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HogwoodcropChristopher Hogwood, whose Academy of Ancient Music was a key ensemble in the period-instrument movement, striving to perform early music as the composer intended and as audiences were first presumed to have heard it, died on 24 September 2014 at his home in Cambridge, England. He was 73.

Mr. Hogwood, a conductor, harpsichordist and scholar for whom an “authentic sound” was paramount, co-founded the Early Music Consort, which focused on medieval and Renaissance music, in 1967, but the paucity of information regarding historically accurate performance styles troubled him. The Academy, which he established in 1973 as “as a sort of refugee operation for those players of period instruments who wanted to escape conductors,” initially focused on seventeenth and eighteenth-century music. While praised for their buoyancy and stylishness, his interpretations were also sometimes criticized as dry and unemotional.

One of the group’s significant early achievements was its 1980 recording of Handel’s Messiah, with the soprano Emma Kirkby. Peter G. Davis, writing in The New York Times, said it was “like no Messiah ever heard before in this century,” a performance that embodied the aesthetic championed by Mr. Hogwood: buoyant playing on gut strings with minimal vibrato.

Mr. Hogwood’s more than two hundred recordings include the complete Mozart symphonies and the complete Mozart piano concertos, with the pianist Robert Levin.

Mr. Hogwood, who early in his career played continuo in Neville Marriner’s Academy of St. Martin in the Fields, was once referred to as “the von Karajan of early music” – a reference to Herbert von Karajan, who in addition to being one of the twentieth century’s most important conductors was a famously imperious personality. In a phone interview, the violinist Pavlo Beznosiuk, a member of the Academy of Ancient Music since 1984, disagreed; in fact, he said, “Anyone less like von Karajan is hard to imagine.” Mr. Hogwood, he added, “was very collaborative and always happy to defer to the musicians if they had a better idea.”

During a concert in 2011 at Alice Tully Hall, where he directed Juilliard415, the school’s period-instrument ensemble, Mr. Hogwood announced to the audience, “Instead of standing here, anachronistically waving my arms, I’ll join you.” He then left the stage and took a seat in the hall to listen.

Early in his tenure as the artistic director of the Boston-based Handel and Haydn Society, which lasted from 1986 to 2001, Mr. Hogwood converted the ensemble to an exclusively period-instrument group. The Society’s major collaborations included a staging of Gluck’s Orfeo ed Euridice with the Mark Morris Dance Group as well as projects with the jazz pianists Dave Brubeck and Chick Corea. Mr. Hogwood had a particular affinity for Mendelssohn and was scheduled to conduct the composer’s Elijah in March 2015 with the Handel and Haydn Society.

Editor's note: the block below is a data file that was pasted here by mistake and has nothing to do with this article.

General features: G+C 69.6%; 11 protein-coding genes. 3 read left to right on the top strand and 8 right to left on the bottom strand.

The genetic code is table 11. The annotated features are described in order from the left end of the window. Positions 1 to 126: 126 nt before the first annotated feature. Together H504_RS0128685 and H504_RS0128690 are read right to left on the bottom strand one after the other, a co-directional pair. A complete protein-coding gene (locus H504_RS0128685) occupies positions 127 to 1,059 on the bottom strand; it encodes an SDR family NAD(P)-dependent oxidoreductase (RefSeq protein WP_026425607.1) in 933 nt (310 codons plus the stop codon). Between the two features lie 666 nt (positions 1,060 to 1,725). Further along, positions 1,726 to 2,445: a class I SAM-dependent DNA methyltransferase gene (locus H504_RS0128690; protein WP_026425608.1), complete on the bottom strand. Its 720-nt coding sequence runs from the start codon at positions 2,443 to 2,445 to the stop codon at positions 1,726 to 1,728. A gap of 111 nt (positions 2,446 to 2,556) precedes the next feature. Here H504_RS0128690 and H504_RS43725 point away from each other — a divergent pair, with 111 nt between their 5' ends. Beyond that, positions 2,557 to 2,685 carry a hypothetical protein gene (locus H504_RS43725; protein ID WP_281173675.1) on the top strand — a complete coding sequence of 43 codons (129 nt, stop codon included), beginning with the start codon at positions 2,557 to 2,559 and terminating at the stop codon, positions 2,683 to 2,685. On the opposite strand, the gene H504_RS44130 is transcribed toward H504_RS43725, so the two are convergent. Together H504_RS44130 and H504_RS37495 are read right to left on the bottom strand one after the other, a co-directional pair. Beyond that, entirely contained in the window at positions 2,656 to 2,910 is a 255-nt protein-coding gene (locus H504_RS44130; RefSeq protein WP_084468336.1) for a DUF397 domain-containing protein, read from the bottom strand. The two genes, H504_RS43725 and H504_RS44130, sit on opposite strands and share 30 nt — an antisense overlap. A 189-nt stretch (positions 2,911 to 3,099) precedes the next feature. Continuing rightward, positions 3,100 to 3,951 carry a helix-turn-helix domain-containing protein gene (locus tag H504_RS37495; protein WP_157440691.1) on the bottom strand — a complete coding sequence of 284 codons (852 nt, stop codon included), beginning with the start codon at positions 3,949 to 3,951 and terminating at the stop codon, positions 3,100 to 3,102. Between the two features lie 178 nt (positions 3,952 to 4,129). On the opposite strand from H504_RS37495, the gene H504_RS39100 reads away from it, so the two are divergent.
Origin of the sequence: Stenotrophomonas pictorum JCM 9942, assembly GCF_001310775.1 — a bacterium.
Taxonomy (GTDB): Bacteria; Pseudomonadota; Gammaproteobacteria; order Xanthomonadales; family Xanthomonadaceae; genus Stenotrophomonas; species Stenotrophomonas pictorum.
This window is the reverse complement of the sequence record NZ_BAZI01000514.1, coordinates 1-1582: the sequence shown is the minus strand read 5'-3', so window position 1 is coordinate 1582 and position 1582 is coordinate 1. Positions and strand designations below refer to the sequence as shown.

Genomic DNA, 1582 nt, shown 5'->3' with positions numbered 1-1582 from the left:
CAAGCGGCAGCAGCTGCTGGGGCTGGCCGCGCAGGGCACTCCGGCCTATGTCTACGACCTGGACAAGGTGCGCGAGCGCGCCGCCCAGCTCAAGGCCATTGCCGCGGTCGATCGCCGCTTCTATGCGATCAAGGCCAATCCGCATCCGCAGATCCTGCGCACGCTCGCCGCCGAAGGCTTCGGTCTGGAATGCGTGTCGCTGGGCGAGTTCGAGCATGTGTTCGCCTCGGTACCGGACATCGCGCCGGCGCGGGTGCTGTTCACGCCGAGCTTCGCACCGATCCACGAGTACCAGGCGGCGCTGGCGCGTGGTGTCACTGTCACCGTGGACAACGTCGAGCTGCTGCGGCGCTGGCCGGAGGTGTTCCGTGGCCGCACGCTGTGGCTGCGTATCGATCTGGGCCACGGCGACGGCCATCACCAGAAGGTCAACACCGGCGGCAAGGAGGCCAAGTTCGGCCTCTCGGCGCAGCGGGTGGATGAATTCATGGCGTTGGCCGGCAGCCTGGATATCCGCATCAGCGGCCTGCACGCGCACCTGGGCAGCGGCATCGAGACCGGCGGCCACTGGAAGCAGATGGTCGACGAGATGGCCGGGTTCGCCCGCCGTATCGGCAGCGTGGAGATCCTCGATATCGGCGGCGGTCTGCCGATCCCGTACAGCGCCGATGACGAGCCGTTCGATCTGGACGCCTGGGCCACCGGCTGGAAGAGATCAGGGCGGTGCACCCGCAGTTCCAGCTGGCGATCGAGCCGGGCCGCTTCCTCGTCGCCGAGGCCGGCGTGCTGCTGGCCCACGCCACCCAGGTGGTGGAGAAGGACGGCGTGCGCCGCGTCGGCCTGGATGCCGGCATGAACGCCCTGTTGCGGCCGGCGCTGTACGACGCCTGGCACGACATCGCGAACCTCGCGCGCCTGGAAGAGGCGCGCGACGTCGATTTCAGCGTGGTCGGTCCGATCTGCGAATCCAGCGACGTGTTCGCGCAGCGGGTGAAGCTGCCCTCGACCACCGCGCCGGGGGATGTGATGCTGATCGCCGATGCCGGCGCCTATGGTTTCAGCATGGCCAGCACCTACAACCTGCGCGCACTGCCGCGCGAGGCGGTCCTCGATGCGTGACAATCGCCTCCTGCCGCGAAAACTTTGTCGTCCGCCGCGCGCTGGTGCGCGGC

In 2008 he became director emeritus of the Academy of Ancient Music, succeeded by the harpsichordist Richard Egarr.

In addition to period ensembles, Mr. Hogwood led orchestras, including the Los Angeles Philharmonic and the Chicago Symphony. He also conducted opera, including Purcell’s Dido and Aeneas at La Scala in 2006; among the operas he recorded were Handel’s Agrippina, Alceste, Orlando and Rinaldo. He also conducted the works of more modern composers like Stravinsky, Copland and Tippett.

Mr. Hogwood wrote several books, including a biography of Handel first published in 1984 and revised in 2007, and prepared many scholarly editions of scores, which he used for his own performances, often correcting previously published mistakes.

He held academic positions at the Royal Academy of Music, King’s College London, Cambridge University, Harvard University, Cornell and Gresham College, London.

Christopher Jarvis Haley Hogwood was born in Nottingham, England, on 10 September 1941, the son of Haley and Marion Hogwood. His father was a physicist, his mother a secretary for the International Labour Organization. He studied literature and music at Pembroke College, Cambridge; his harpsichord teachers included Gustav Leonhardt.

Some musicians and scholars now believe that modern instruments allow for greater interpretive possibilities than original instruments – that the wonders of Bach’s music, for example, can be best illustrated on a modern piano. But according to Mr. Hogwood, “the theory that Mozart’s music was simply awaiting the invention of the Steinway is wrong.”

In a recent interview with The Juilliard Journal, Mr. Hogwood said: “You can play things stylishly on the wrong instruments or unstylishly on the right instruments; I hope we’ll get it stylish on the right instruments. It’s just clearing the way so that people hear them as the composer intended, and if he wasn’t a complete idiot, the way he intended is presumably the correct way for them.”

Vivien SchweitzerThe New York Times